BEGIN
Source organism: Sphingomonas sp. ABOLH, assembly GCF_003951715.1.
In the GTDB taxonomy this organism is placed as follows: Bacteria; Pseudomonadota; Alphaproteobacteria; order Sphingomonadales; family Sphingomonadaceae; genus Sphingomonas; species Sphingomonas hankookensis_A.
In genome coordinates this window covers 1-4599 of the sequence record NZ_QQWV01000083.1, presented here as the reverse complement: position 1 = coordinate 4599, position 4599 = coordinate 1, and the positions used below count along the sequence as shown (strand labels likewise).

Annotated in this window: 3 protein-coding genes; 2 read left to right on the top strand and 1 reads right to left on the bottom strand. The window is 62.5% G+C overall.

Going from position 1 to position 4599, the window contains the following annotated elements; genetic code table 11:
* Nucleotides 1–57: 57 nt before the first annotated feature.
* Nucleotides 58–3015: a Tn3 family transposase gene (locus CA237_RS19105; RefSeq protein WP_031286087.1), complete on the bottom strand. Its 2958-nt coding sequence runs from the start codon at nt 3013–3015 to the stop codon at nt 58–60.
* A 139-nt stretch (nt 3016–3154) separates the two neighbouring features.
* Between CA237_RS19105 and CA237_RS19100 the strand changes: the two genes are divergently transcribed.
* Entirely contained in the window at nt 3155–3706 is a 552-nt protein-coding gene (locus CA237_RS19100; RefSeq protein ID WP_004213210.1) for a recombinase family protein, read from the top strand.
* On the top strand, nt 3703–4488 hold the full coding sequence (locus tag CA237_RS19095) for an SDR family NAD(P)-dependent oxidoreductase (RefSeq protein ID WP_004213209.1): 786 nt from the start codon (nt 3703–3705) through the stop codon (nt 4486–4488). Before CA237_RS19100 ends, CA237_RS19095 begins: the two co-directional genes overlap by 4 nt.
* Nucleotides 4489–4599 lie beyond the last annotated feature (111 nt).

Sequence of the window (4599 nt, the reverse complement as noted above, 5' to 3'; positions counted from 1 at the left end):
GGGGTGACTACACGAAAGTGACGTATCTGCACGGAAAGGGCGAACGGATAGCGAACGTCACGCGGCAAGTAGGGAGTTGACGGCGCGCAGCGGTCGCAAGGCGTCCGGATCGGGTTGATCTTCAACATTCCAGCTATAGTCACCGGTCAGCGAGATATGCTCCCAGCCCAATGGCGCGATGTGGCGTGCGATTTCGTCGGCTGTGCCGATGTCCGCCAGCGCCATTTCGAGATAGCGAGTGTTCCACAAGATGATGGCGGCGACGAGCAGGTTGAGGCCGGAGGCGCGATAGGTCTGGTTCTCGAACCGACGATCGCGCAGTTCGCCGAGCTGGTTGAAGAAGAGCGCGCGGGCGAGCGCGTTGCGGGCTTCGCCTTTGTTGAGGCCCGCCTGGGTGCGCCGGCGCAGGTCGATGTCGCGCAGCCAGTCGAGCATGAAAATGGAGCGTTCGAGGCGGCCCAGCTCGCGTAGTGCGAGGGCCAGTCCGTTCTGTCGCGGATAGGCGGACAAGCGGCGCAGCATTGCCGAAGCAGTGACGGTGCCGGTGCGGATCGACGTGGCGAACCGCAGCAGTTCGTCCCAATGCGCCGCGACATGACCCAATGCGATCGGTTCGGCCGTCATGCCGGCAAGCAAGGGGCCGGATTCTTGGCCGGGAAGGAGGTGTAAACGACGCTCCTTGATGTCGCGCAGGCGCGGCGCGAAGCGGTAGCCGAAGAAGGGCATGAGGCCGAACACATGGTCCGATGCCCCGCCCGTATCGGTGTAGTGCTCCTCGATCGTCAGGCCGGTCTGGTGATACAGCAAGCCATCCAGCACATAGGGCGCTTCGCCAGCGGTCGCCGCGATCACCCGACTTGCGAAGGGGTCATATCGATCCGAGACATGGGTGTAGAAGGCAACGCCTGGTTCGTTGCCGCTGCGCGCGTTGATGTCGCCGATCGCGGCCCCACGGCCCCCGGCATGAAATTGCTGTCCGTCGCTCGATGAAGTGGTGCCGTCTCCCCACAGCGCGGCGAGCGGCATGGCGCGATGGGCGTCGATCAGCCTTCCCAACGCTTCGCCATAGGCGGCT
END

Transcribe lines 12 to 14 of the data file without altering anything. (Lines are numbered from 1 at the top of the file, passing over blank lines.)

* Nucleotides 4489–4599 lie beyond the last annotated feature (111 nt).

Sequence of the window (4599 nt, the reverse complement as noted above, 5' to 3'; positions counted from 1 at the left end):
GGGGTGACTACACGAAAGTGACGTATCTGCACGGAAAGGGCGAACGGATAGCGAACGTCACGCGGCAAGTAGGGAGTTGACGGCGCGCAGCGGTCGCAAGGCGTCCGGATCGGGTTGATCTTCAACATTCCAGCTATAGTCACCGGTCAGCGAGATATGCTCCCAGCCCAATGGCGCGATGTGGCGTGCGATTTCGTCGGCTGTGCCGATGTCCGCCAGCGCCATTTCGAGATAGCGAGTGTTCCACAAGATGATGGCGGCGACGAGCAGGTTGAGGCCGGAGGCGCGATAGGTCTGGTTCTCGAACCGACGATCGCGCAGTTCGCCGAGCTGGTTGAAGAAGAGCGCGCGGGCGAGCGCGTTGCGGGCTTCGCCTTTGTTGAGGCCCGCCTGGGTGCGCCGGCGCAGGTCGATGTCGCGCAGCCAGTCGAGCATGAAAATGGAGCGTTCGAGGCGGCCCAGCTCGCGTAGTGCGAGGGCCAGTCCGTTCTGTCGCGGATAGGCGGACAAGCGGCGCAGCATTGCCGAAGCAGTGACGGTGCCGGTGCGGATCGACGTGGCGAACCGCAGCAGTTCGTCCCAATGCGCCGCGACATGACCCAATGCGATCGGTTCGGCCGTCATGCCGGCAAGCAAGGGGCCGGATTCTTGGCCGGGAAGGAGGTGTAAACGACGCTCCTTGATGTCGCGCAGGCGCGGCGCGAAGCGGTAGCCGAAGAAGGGCATGAGGCCGAACACATGGTCCGATGCCCCGCCCGTATCGGTGTAGTGCTCCTCGATCGTCAGGCCGGTCTGGTGATACAGCAAGCCATCCAGCACATAGGGCGCTTCGCCAGCGGTCGCCGCGATCACCCGACTTGCGAAGGGGTCATATCGATCCGAGACATGGGTGTAGAAGGCAACGCCTGGTTCGTTGCCGCTGCGCGCGTTGATGTCGCCGATCGCGGCCCCACGGCCCCCGGCATGAAATTGCTGTCCGTCGCTCGATGAAGTGGTGCCGTCTCCCCACAGCGCGGCGAGCGGCATGGCGCGATGGGCGTCGATCAGCCTTCCCAACGCTTCGCCATAGGCGGCT